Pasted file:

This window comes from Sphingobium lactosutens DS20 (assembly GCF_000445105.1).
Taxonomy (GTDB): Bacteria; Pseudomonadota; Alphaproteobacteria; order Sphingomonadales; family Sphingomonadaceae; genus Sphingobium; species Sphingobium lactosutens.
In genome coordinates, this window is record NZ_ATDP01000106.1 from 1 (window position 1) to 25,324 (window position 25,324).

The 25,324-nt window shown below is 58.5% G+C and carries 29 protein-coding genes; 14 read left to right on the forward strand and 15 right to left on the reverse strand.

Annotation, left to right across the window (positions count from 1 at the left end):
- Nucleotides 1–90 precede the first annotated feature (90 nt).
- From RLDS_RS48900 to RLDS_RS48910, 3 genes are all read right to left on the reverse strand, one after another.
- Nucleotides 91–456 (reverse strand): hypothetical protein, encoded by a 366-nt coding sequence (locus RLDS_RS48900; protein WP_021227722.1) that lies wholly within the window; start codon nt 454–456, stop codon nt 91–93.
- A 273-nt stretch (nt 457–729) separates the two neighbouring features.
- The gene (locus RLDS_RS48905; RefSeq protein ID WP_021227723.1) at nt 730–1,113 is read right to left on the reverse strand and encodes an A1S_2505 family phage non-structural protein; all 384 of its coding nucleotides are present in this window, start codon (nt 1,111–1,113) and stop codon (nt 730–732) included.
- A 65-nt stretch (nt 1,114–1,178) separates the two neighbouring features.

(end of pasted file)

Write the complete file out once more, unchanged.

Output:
This window comes from Sphingobium lactosutens DS20 (assembly GCF_000445105.1).
Taxonomy (GTDB): Bacteria; Pseudomonadota; Alphaproteobacteria; order Sphingomonadales; family Sphingomonadaceae; genus Sphingobium; species Sphingobium lactosutens.
In genome coordinates, this window is record NZ_ATDP01000106.1 from 1 (window position 1) to 25,324 (window position 25,324).

The 25,324-nt window shown below is 58.5% G+C and carries 29 protein-coding genes; 14 read left to right on the forward strand and 15 right to left on the reverse strand.

Annotation, left to right across the window (positions count from 1 at the left end):
- Nucleotides 1–90 precede the first annotated feature (90 nt).
- From RLDS_RS48900 to RLDS_RS48910, 3 genes are all read right to left on the reverse strand, one after another.
- Nucleotides 91–456 (reverse strand): hypothetical protein, encoded by a 366-nt coding sequence (locus RLDS_RS48900; protein WP_021227722.1) that lies wholly within the window; start codon nt 454–456, stop codon nt 91–93.
- A 273-nt stretch (nt 457–729) separates the two neighbouring features.
- The gene (locus RLDS_RS48905; RefSeq protein ID WP_021227723.1) at nt 730–1,113 is read right to left on the reverse strand and encodes an A1S_2505 family phage non-structural protein; all 384 of its coding nucleotides are present in this window, start codon (nt 1,111–1,113) and stop codon (nt 730–732) included.
- A 65-nt stretch (nt 1,114–1,178) separates the two neighbouring features.